Improve your sales insight using AI
Will this be the year in which pharma sales and marketing teams use augmented intelligence to successfully exploit infinite data? Improve your sales insight with AI.
Buzz Lightyear made his first appearance in 1995 at a time when pharma companies were first exploring Windows-based CRM systems. You’d get Buzz ‘out of his box’ and in your imagination he could fly and make all the right noises, but the reality was that he really couldn’t fly and still can’t. Similarly, while CRM has made some identifiable progress, pharma business managers and key account managers (KAMs) are still manually entering ‘Clinical Commissioning Group Medicines Formulary Status’ and similar information into CRM systems.
In 2019 however, pharma sales and marketing could finally combine the latest technologies and software ‘out-of-the box’ to realise infinitely more joined-up data at our fingertips: highly focused, actionable insights would result, transforming the way in which pharma utilises infinite data.
“We are wasting valuable time on information searching, gathering and assimilating data, rather than being in front of customers selling”
Where do we start? Gartner research indicates that by 2020, 85% of chief information officers (CIOs) will be piloting artificial intelligence (AI) programs through a combination of buy, build and outsource efforts.
Data is ‘the world’s most valuable resource’ (The Economist May 6th 2017). It will continue to grow exponentially and with the advent of faster, more efficient technologies, become easier to obtain. However, having ‘data mountains’ doesn’t lead to success; it will be how we utilise the data skilfully and efficiently to create actionable insights that will ensure success. Forrester analysts predict that data-driven companies who make the most of insights will favourably separate themselves from the herd.
Let’s look at the two types of data, ‘structured’ and ‘unstructured’
Structured data (i.e. available in a database-like format such as row column or similar form) accounts for only 20% of data available. Figure 1 below shows an example of how pharma currently merges different datasets into dashboards to enable business managers, kams and sales representatives to see effort vs results more clearly.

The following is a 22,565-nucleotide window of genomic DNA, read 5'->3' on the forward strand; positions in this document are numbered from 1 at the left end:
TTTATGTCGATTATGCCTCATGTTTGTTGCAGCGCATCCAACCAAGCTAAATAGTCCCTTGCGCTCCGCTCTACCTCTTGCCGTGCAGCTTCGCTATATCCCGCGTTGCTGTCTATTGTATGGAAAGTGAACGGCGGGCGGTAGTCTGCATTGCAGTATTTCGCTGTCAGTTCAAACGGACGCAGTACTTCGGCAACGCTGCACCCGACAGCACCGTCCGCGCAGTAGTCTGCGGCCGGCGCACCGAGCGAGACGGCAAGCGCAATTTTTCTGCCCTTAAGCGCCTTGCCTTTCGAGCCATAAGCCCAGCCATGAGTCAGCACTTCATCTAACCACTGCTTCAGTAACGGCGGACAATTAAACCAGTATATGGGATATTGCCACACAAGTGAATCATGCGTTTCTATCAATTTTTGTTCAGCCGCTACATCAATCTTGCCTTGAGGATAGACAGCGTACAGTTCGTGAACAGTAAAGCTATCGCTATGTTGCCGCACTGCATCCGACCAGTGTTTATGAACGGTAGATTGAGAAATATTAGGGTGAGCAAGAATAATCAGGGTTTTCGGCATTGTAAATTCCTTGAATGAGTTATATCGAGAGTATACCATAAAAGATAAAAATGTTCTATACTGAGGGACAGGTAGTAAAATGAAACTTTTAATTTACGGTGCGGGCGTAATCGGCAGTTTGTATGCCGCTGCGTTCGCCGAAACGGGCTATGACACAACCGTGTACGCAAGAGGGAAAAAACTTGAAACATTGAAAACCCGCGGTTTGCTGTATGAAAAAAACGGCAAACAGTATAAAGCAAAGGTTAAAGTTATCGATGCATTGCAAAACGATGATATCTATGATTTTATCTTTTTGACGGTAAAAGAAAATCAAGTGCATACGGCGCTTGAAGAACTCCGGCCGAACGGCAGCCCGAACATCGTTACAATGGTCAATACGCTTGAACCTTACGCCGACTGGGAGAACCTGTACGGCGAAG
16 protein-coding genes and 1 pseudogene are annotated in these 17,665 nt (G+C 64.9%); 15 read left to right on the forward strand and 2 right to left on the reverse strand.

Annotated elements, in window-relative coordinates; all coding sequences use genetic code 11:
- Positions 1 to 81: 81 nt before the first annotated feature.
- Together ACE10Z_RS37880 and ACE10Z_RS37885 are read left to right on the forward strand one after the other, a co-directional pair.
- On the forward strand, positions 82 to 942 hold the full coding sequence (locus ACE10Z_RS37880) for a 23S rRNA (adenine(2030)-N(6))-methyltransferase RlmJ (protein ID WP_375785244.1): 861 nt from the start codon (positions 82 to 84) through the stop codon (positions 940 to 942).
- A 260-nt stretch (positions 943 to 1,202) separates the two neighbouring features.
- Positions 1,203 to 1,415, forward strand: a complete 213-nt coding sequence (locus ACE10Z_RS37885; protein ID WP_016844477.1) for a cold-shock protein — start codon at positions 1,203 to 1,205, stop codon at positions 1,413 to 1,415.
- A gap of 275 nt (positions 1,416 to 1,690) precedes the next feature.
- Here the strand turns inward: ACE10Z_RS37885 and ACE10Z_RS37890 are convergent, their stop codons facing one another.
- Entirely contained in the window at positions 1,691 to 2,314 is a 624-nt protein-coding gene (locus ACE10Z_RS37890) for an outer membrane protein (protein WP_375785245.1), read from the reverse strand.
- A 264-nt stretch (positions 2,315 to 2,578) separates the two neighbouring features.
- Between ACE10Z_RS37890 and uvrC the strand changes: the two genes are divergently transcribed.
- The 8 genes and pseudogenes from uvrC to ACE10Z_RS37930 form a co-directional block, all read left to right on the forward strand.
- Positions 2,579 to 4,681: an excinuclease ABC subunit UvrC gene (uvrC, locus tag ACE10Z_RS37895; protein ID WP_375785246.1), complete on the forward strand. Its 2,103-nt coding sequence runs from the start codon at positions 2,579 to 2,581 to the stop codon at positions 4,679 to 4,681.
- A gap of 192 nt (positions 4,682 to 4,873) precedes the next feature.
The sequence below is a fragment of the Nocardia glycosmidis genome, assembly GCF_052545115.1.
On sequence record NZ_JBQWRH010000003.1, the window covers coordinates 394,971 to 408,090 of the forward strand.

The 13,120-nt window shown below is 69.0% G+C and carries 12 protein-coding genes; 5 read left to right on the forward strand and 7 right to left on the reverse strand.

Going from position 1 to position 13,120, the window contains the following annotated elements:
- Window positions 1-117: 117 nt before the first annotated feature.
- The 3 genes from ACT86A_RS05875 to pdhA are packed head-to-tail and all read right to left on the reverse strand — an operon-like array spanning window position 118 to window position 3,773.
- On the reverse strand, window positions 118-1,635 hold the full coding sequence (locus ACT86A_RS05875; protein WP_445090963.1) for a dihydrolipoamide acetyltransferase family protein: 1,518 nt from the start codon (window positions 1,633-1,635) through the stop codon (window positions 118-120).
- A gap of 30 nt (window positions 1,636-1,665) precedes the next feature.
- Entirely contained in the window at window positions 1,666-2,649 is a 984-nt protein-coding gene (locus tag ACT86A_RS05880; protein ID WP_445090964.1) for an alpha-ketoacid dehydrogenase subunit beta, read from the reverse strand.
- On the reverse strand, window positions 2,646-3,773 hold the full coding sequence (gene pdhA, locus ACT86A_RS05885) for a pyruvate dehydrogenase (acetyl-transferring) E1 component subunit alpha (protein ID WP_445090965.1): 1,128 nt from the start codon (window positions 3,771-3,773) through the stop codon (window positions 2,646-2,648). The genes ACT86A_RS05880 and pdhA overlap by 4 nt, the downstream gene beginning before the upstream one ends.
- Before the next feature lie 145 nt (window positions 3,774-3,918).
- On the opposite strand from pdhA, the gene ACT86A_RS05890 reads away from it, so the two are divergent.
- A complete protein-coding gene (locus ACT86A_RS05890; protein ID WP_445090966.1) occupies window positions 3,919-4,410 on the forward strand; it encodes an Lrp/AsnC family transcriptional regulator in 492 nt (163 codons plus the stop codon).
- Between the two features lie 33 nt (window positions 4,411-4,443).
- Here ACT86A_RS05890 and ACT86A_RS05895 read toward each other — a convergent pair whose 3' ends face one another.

Sales, market share, sales growth and customer contacts are all ‘structured data’, easily displayed into such a dashboard using the latest business intelligence tools such as Tableau and Alteryx. The CCG Formulary Status information however, is ‘unstructured data’ mainly gathered by business managers and KAMs spending significant time searching NHS websites for up-to-date information on Formulary Status, or following customer feedback.
A McKinsey report noted that employees spend on average 1.8 hours every day searching and gathering information: this is simply too long. It’s certain that it’s true in pharma; we are wasting valuable time on information searching, gathering and assimilating data, rather than being in front of customers selling, presenting a constant challenge to business managers and KAMs as they juggle time.
Accounts for 80% of all available data, and while found in crm systems’ in call notes, customer interactions, emails and so on, it is predominantly found in webpages, documents, videos, audio files, presentations and social media platforms. There are individual tools to capture certain unstructured datasets, but for best results pharma needs to look at whole solutions which couple human intelligence with ai.
This is where augmented intelligence comes into play, which is best defined as a combination of human and artificial intelligence. It makes the most of the latest technologies to extract data from the internet and process it to ensure that the most relevant information is highlighted for action. This is an example of humans making the most of AI rather than being replaced by it.
In the financial services and insurance sectors, companies are already successfully deploying out-of-the box augmented intelligence solutions to have all the necessary insights at their fingertips, enabling more relevant and meaningful customer engagement and consequently, more success.
Technology companies such as Squirro already offer augmented intelligence solutions, which use the latest machine learning, predictive analytics and AI solutions finely tuned to business needs. All key information is gathered and analysed, then smart recommendations are made and visualised in dashboards (even inside CRM systems such as Salesforce) enabling users to utilise their time making much better informed decisions, rather than wasting significant time searching the internet.
Augmented intelligence solutions (such as Squirro) truly join up all pertinent structured and unstructured data with a single out-of-the-box service and really could deliver for pharma in ways both infinite and exciting.
Business managers and KAMs would have 360-degree views of their customers, not only from all multichannels within an organisation linked together, but also from relevant internet feeds, highlighting all key information around that customer. Augmented intelligence would draw new data pools of knowledge from right across the internet, leading to more real-time wisdom on customers, competitors and market factors.
Deeper and greater data insights will be drawn from available data in ways not seen before and greatest opportunities will be identified to make recommendations on best next actions.
Will augmented intelligence really take pharma to infinity and beyond – in 2019 and beyond? We will see…